The tone of Mr Barosso’s intervention will have a wearily familiar ring to it for those who followed the Better Together pronouncements in the early days. If lessons are indeed to be learned from the Scottish referendum, those in Brussels and Strasbourg have at least as much to reflect on as folk in London or Edinburgh.
Rev Jonathan Jennings
Gillingham, Kent

• You report that Nigel Farage welcomes José Manuel Barroso’s comments on the free movement of people within the EU because they show clearly that David Cameron’s objectives are unachievable. It seems to me, however, that Barroso’s comments are just as problematical for Ukip. Barroso was not just talking about the rules of the EU but about the rules of the single market (the “four freedoms” of movement of goods, services, capital and people). Countries currently outside the EU that participate in the single market (Norway and Switzerland) have to accept the free movement of people – as Barroso says, this is absolutely fundamental. Ukip’s position, however, is that the UK could leave the EU, continue to participate in a free market and at the same time refuse to accept the free movement of people. Barroso tells us this is just as impossible outside the EU as it is within.
Michael Matthews

• David Cameron’s demand for a halt to the free flow of EU migrants will wrongfoot both Labour and the Greens. The way out of this electoral trap is for these non-market-fundamentalist parties, who nevertheless support Europe’s free flow of people, to change course. They should make an end to uncontrollable EU immigration central to their manifestos, not because of Ukip but to show that they are truly democratic, that they want to lessen the strain on public services and to burnish their internationalist credentials.

Democratic, because all polls show that the majority of people want to see the flow of immigrants to the UK adequately controlled. The UK’s population is projected to increase by 10 million in the next 25 years. Failure to see these population pressures as making it much harder to tackle social problems insults voters’ intelligence. Finally, the present EU open borders policy is the opposite of internationalism. Romania has in recent years lost a third of its doctors to richer EU countries, and our hospitals scour poor EU countries to fill the gap in our inadequately resourced NHS.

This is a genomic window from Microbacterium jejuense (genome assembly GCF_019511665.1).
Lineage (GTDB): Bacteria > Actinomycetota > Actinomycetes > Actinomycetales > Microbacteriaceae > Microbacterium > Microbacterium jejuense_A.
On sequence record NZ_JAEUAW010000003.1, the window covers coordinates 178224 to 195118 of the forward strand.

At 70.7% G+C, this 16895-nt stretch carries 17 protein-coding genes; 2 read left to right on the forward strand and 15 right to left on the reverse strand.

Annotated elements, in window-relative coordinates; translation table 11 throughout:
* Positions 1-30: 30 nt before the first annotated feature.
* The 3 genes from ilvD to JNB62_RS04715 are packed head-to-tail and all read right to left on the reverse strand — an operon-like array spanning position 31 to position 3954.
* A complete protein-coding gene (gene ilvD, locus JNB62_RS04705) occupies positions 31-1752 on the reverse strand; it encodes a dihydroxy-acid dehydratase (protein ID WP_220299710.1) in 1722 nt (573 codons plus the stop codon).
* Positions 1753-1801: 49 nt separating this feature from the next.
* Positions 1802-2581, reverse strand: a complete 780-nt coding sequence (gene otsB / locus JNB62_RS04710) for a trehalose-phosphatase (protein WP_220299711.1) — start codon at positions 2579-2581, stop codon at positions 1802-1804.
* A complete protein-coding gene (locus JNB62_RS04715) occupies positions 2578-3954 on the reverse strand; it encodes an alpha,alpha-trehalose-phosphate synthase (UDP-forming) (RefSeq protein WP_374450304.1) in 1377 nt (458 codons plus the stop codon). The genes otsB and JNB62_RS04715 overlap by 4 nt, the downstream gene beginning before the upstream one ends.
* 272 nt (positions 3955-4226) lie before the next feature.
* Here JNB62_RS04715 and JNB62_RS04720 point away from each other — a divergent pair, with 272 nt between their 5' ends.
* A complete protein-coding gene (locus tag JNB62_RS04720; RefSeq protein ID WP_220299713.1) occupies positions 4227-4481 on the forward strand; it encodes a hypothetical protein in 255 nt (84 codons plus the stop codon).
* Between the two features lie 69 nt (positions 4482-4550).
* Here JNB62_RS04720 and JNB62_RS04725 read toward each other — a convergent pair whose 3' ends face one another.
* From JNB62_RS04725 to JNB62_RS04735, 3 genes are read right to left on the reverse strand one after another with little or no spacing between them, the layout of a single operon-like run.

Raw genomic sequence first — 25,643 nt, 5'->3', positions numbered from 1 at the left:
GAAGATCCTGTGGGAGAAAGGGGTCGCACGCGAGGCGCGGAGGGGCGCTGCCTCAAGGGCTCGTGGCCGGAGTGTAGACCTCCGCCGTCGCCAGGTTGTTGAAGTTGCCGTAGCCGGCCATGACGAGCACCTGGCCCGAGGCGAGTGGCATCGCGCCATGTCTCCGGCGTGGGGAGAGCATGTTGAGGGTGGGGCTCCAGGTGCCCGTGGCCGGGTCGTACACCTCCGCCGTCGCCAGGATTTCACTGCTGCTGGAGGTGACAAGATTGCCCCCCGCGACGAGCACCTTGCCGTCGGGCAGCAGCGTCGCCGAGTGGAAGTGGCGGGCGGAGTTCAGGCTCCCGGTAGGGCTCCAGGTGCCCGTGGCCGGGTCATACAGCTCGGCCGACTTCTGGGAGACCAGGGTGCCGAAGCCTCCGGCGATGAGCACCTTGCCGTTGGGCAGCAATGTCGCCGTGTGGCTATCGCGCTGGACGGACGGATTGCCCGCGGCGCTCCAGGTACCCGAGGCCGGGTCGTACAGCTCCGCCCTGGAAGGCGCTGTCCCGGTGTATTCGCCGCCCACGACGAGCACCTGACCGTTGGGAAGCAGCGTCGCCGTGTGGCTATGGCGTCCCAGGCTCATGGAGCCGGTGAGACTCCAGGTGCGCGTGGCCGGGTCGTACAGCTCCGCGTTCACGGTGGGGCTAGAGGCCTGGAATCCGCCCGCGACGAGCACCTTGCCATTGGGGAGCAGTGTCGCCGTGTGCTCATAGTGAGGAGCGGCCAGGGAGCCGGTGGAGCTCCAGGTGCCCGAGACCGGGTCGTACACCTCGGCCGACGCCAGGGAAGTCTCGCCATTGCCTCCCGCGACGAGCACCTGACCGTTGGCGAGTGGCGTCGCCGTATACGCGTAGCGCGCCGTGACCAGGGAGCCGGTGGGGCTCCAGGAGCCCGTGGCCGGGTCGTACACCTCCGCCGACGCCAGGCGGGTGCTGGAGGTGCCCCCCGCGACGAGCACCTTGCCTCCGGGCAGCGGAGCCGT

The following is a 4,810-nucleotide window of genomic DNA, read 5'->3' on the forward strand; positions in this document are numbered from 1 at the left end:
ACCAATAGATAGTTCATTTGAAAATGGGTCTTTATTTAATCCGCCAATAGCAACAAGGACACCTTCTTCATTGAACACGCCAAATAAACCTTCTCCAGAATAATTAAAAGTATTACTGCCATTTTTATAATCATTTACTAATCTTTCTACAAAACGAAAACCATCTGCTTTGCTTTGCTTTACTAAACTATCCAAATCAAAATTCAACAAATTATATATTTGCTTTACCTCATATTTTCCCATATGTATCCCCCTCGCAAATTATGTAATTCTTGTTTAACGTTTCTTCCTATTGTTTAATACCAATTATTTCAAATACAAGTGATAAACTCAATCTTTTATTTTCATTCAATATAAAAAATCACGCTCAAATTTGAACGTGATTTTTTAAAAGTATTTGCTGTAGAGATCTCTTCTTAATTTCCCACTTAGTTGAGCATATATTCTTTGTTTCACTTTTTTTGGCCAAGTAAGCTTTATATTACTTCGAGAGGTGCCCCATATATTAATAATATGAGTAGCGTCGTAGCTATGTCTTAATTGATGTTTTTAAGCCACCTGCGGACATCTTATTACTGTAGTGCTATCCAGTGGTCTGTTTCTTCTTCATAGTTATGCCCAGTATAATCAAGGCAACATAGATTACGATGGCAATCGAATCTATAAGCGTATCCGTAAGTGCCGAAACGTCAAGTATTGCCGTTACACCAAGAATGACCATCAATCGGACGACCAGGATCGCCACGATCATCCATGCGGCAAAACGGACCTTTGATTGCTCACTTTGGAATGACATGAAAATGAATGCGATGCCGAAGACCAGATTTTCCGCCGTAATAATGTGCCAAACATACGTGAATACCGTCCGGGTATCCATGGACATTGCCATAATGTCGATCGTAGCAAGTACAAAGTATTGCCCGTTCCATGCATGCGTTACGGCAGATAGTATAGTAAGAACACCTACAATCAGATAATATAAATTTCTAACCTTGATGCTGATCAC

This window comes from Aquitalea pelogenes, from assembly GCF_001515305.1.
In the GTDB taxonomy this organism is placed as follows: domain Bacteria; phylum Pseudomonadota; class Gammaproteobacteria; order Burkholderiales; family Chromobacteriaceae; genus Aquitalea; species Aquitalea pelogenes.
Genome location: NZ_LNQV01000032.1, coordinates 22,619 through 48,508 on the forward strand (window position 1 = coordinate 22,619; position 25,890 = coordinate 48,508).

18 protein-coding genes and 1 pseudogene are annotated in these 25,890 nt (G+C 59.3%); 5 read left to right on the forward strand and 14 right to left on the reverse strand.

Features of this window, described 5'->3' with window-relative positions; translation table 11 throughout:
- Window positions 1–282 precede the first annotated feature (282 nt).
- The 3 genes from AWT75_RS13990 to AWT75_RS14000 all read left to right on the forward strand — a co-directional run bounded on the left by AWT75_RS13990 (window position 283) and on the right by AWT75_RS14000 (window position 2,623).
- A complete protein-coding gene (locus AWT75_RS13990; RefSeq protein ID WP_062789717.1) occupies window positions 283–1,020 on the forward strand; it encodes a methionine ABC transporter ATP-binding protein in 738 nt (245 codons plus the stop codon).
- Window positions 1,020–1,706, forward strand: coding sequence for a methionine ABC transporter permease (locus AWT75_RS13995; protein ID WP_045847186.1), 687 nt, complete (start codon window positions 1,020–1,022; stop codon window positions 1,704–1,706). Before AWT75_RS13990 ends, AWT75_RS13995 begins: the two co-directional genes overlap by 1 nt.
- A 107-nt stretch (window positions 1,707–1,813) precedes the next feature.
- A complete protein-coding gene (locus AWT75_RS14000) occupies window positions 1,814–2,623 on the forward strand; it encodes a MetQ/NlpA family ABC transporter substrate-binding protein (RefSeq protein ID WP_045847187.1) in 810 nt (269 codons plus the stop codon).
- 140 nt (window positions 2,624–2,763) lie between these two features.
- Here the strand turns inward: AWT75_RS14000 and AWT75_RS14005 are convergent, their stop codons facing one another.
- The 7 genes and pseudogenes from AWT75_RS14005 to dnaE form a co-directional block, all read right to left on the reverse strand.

Colin Hines
Twickenham, Middlesex

• The claim that migrants are net contributors to the public purse is demography’s equivalent of off-balance-sheet financing, for today’s young migrants will become tomorrow’s old and infirm (Editorial, 17 October). A similar claim that newcomers will do society’s menial jobs is like a Ponzi scheme, for increasing numbers of unskilled immigrants will be needed as the offspring of today’s unskilled immigrants shun menial jobs offering less than a living wage.

Then there is the claim that national debt will become unmanageable without mass immigration, yet the recent ballooning of national debt coincided with an unprecedented influx of migrants.

It was morally wrong to import cheap labour with the aim of driving down unskilled wages. Reversing the process by controlling immigration from within an ever-expanding EU will result in a transfer of purchasing power from the haves to the have-nots, as menial jobs that cannot be outsourced abroad become more costly. This is a small price to pay for anyone concerned about national cohesiveness and a living wage.
Yugo Kovach
Winterborne Houghton, Dorset

• Your otherwise admirably balanced editorial column overlooks one of the wider implications of immigration for the UK – that of food security. England was already one of the most densely populated countries in the developed world before the arrival of large numbers of European immigrants. The increase in the number of people and the diminishing supply of agricultural land means that our dependence on food imports is growing. This makes us vulnerable to the vagaries of international commodity markets, a situation exacerbated by the growth in world population and the adoption of western dietary habits by recently industrialised countries such as China and India. The laws of supply and demand indicate that the cost of food imports will inevitably rise, with possible ramifications for social cohesion. And in the event of future international instability our supply of imported food could be threatened altogether, with wholly unpredictable consequences. Policymakers need to embark on strategy to limit the UK’s population and increase the supply of agricultural land. The first step is to regain control of who can enter the country by withdrawing from the EU.